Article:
We’ve had a rough summer of it, but it seems that things are getting back to normal on Slugger. What I think it has highlighted is the difficulty of keeping up a site that at least aspires towards professional values on a zero budget.The move from the UK to the US server means that the technological costs have plummeted. Even low level clicks on the Google ads should now work in tandem with these substantially lower costs.
The real question is the amount of time required to keep Slugger running smoothly. We have been lucky that River Path has been on hand to pay for Abi’s precious time. You can be certain that Slugger would not have survived the ravages of the summer without her and the full backing of the company!
But that doesn’t cover the time yours truly gives to the smooth running of the site. Aside from the £800 that readers kindly donated for the election coverage in November (and most of that went in costs, not profit), it has pretty much been unpaid work from the beginning.
However this may be in the process of changing.
We have a semi formal debate coming up, which will use Slugger as a host for an international debate on Human Rights. If this proves successful I’ll be exploring the possibility of running similiarly funded one-off real time and online events.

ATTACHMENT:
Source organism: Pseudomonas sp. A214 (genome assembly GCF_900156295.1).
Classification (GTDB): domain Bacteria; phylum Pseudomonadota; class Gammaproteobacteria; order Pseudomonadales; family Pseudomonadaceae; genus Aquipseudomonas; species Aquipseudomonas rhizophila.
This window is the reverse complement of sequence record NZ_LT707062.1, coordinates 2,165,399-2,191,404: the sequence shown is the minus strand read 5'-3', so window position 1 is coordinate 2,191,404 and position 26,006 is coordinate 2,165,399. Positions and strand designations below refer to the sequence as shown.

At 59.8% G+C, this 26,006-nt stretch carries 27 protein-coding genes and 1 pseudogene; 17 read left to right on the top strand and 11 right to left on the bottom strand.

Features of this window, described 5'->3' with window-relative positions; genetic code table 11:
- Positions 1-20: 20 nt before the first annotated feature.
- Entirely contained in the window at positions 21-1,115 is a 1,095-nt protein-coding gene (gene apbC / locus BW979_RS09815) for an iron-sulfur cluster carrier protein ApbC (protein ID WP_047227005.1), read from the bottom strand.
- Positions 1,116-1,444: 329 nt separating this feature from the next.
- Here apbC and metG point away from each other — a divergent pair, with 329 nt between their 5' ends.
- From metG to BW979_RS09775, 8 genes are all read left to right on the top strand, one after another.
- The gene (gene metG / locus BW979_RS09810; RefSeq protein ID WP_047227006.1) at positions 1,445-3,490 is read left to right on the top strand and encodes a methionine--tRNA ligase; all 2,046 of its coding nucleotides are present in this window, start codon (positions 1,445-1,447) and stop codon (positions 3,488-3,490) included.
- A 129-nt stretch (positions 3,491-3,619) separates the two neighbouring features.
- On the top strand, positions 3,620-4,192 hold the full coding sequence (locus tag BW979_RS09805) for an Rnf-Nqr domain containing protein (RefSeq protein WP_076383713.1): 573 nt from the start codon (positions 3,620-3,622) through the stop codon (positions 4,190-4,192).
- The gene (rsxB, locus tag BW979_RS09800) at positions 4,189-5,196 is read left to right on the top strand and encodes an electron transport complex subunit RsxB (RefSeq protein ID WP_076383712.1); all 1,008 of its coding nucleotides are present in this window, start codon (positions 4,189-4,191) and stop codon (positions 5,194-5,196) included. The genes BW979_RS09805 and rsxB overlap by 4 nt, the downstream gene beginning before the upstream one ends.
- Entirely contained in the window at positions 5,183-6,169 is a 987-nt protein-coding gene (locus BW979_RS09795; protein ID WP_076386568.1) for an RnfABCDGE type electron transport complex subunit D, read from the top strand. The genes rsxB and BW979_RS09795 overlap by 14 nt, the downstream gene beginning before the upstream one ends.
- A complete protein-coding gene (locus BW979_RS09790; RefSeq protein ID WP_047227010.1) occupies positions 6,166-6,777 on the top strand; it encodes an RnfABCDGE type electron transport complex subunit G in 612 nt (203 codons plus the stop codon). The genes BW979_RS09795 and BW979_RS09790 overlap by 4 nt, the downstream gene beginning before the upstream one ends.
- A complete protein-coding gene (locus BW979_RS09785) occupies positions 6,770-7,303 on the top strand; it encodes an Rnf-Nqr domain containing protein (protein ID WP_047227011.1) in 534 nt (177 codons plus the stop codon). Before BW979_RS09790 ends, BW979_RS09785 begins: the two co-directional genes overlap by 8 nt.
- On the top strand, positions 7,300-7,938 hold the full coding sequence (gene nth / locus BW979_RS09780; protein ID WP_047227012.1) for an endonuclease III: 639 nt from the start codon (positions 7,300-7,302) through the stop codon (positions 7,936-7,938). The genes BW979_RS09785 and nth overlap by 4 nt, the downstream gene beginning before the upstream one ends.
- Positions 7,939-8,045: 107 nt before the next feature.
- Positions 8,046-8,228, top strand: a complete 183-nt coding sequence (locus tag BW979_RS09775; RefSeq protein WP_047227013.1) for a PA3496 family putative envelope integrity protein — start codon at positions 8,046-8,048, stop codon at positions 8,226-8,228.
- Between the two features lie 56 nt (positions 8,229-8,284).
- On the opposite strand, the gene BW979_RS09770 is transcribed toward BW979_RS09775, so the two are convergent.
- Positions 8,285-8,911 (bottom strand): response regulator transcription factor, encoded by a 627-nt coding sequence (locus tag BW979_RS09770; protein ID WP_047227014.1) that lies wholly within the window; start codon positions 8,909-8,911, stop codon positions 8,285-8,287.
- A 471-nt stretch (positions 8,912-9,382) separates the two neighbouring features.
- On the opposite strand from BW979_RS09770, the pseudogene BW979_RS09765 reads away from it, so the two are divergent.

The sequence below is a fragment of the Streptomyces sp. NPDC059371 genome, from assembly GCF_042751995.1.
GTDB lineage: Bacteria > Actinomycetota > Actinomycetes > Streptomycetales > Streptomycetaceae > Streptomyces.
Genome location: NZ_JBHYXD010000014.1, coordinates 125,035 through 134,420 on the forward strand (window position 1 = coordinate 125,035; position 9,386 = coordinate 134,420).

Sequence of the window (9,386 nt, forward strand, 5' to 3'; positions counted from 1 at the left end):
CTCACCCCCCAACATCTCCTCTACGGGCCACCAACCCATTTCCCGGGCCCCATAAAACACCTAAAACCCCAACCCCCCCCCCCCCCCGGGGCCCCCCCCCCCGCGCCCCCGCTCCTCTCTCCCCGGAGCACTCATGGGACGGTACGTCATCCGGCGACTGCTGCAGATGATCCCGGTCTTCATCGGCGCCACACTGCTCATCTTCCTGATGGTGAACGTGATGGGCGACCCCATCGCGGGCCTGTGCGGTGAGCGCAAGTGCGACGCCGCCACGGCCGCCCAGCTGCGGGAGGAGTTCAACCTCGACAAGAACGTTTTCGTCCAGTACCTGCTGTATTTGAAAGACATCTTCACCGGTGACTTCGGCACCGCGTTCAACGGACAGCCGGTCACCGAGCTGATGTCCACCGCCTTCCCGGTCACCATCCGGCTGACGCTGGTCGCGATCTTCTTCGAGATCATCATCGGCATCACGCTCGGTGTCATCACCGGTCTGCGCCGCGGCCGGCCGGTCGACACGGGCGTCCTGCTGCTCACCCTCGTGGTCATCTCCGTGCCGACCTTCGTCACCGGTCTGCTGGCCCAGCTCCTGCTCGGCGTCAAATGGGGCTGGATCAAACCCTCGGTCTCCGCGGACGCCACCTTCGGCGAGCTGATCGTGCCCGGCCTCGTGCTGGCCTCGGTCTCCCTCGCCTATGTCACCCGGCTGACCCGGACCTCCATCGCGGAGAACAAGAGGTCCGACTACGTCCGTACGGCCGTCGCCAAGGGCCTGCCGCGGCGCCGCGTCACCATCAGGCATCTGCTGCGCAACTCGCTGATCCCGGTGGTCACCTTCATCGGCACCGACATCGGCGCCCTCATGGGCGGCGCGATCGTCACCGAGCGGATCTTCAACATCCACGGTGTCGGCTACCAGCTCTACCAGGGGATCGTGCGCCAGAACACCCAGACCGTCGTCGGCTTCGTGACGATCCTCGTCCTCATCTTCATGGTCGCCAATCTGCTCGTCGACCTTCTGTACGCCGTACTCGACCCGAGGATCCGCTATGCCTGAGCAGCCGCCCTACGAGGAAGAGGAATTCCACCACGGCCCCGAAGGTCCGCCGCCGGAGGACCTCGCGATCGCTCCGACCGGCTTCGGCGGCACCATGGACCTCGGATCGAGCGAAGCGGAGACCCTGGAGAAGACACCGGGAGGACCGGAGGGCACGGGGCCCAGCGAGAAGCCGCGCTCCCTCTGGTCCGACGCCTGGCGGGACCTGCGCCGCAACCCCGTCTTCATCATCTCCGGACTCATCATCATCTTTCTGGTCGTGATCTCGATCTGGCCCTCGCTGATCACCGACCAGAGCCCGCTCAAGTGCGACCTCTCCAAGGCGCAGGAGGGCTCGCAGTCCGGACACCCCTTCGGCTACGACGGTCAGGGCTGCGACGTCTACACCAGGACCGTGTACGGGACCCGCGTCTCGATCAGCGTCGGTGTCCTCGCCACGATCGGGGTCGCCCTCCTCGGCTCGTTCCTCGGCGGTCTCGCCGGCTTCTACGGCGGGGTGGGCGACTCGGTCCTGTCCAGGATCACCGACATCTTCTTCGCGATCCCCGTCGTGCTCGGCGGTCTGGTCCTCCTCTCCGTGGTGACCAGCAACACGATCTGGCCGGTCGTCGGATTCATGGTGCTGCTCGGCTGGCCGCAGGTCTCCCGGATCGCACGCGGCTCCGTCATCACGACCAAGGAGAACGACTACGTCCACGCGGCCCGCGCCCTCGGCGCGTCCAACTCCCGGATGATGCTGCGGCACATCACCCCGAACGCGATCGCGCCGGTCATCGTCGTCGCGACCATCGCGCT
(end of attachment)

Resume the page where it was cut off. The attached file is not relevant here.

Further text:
The priniciple of free at the point of use has been key to Slugger’s success, and will remain so as long as I have anything to do with it. Apart from anything else, I’m certain readers would simply vote with the feet and the site would become a very small private club for those affluent enough to pay a fee.
However, If the site is to develop in the value added way I think it can, then I’m going to have to find a practical solution to the money problem. Core public funding is problematic, as Slugger doesn’t represent a Northern Irish community group as such. So, in the shorter term, we are most likely to succeed by attracting individual patrons and/or sponsorship.
Any ideas on this are welcome. Even better a patron page awaits those of you who are in a position to start the ball rolling with donations of £100, or more!
You can comment below, or if you prefer to talk privately drop me an email.
Mick is founding editor of Slugger. He has written papers on the impacts of the Internet on politics and the wider media and is a regular guest and speaking events across Ireland, the UK and Europe. Twitter: @MickFealty